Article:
To my knowledge, there’s no predator that evolved enough tolerance of toxic caterpillars enough to use the same toxins as their own protection (like the monarchs do with the milkweed they eat). In order to do that, the species would have to eat pretty much exclusively the toxin-carrying insect. Some predators do tolerate the chemical defenses, however, such as the Chinese mantis eating monarch caterpillars. A 2017 study by Jamie L. Rafter, Liahna Gonda-King, Daniel Niesen, Navindra P. Seeram, Chad M. Rigsby, and Evan L. Preisser (https://www.ncbi.nlm.nih.gov/pmc/articles/PMC5371951/) found the mantids did not suffer reduced body size nor produce fewer eggs when fed a diet including monarch caterpillars. I don’t know if that applies to our native mantids, though.

    Do not eat.

    I wondered how insects can even taste poisons– they don’t have saliva and tastebuds like we mammals (or is it just humans?) do. It turns out that they do have tastebud-like sensors, just not mouth-based. Instead, they have tastebuds on their feet or antennae or even ovipositor. Wow! Guess the ovipositor makes sense, when you’re a ichneumon wasp that lays eggs on/in wood-boring beetle larvae. You need to tell if you’ve found a suitable food for your babies, while probing deep in the wood where you can’t see. Anyway, back to poison…

    A pair of mating wheelbugs. Note the long pointed mouthparts they use to liquefy and consume their prey (but not each other)

    Some insects use poisons more offensively too– like wheelbugs who inject their prey with a nasty toxin that basically dissolves the victim’s insides, so the wheelbug can slurp up the resulting insect smoothie. That might be more like venom than poison, though, now that I think about it. Still, though, it seems like poisons are pretty useful to develop , considering how many plants and insects evolved them independently. I wonder if I can take poisons I’ve metaphorically consumed and turn them into something useful? Sure would be nice if I could turn toxic relationship messages into, say, a brilliantly colored elytra! (Who couldn’t use a nice jewel-toned protective shell now and then?) But since I can’t, I’ll at least try to avoid consuming known toxins,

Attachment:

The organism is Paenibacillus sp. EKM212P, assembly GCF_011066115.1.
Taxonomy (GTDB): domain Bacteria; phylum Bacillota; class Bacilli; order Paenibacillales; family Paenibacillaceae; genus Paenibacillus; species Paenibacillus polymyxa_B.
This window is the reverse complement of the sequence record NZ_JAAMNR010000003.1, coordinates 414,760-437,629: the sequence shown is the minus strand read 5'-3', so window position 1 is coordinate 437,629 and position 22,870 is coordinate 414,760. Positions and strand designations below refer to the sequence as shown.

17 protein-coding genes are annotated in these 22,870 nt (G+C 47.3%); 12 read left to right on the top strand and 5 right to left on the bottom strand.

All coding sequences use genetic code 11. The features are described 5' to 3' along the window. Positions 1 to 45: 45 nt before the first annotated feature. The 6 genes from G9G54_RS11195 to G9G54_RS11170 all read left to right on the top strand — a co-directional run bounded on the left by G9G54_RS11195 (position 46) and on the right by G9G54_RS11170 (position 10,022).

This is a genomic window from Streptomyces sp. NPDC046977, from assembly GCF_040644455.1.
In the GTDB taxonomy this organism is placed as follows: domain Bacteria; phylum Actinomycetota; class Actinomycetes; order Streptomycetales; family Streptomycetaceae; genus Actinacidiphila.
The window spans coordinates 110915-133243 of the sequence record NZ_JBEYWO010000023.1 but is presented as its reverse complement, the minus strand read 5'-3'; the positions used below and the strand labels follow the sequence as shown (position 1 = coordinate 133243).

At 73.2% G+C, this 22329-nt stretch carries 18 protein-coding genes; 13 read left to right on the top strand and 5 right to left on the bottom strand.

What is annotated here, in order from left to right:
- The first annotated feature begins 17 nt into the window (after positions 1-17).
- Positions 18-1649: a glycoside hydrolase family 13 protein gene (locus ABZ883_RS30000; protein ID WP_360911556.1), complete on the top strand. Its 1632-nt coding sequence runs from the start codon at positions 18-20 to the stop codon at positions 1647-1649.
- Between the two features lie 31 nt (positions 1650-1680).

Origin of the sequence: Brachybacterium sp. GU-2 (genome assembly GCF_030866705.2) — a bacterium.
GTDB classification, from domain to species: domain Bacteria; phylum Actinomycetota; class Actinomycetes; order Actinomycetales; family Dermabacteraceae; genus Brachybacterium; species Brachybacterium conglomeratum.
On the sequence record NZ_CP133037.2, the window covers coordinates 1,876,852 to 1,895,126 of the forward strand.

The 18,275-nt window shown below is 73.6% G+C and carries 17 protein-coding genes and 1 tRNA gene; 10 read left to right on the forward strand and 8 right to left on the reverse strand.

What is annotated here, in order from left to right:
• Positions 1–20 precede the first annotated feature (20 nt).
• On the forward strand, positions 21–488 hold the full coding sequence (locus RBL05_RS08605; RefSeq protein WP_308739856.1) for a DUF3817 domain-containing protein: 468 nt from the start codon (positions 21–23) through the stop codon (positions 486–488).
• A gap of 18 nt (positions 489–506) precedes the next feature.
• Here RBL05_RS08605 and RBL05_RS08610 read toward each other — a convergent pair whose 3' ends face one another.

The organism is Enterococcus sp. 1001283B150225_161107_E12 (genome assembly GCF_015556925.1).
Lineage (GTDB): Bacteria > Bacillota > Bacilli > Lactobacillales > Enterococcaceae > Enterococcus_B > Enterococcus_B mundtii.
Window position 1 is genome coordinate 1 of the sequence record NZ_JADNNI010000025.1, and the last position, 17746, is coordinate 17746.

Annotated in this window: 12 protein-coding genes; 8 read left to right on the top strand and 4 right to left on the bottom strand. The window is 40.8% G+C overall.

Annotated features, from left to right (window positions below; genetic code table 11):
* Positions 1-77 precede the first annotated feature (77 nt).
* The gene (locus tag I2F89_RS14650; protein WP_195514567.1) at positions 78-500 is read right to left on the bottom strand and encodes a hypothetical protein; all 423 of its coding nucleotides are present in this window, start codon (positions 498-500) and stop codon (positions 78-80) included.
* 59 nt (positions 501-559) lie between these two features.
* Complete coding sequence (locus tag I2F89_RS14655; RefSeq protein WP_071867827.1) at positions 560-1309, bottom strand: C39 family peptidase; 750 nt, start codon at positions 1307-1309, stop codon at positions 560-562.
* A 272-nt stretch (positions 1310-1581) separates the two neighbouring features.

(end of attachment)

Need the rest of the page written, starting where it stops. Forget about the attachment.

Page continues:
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    Blogtober: transformation

    My front yard garden, here in its third summer.

    So I’m a couple days late on this post. I’ve been working on a post about transformation for several days now, but the particular interpretation i chose is still too big to handle quickly. I bit off more than I can chew for a quick daily post. So I’ll try a slightly different interpretation. Never fear though, I’ll keep working on the original post– it’s something that I really want to write, I just need to take longer on it than usual.

    Native plants I grew included swamp milkweed (the pink flowers), common milkweed, and even a few persimmon trees grown from wild seeds.

    They say time spent in nature can be transformative, can change how you experience life. We also can transform nature itself– our climate itself is changing due to human activities. That’s the bad kind of transformation, at least unfortunate. But we can have a positive influence too. All the sterile monoculture lawns could be turned into wildlife gardens, for example. Imagine neighborhoods buzzing with activity as bees and other pollinators flit from flower to brilliantly colored flower. Birds sing as they hunt through the shrubs for plump caterpillars to feed their babies. Doesn’t that sound nicer than silent, sterile lawns? And there’s much less mowing to do! Bonus.

    One winter we even had a Cooper’s Hawk visit, hunting the songbirds that were attracted to my feeders.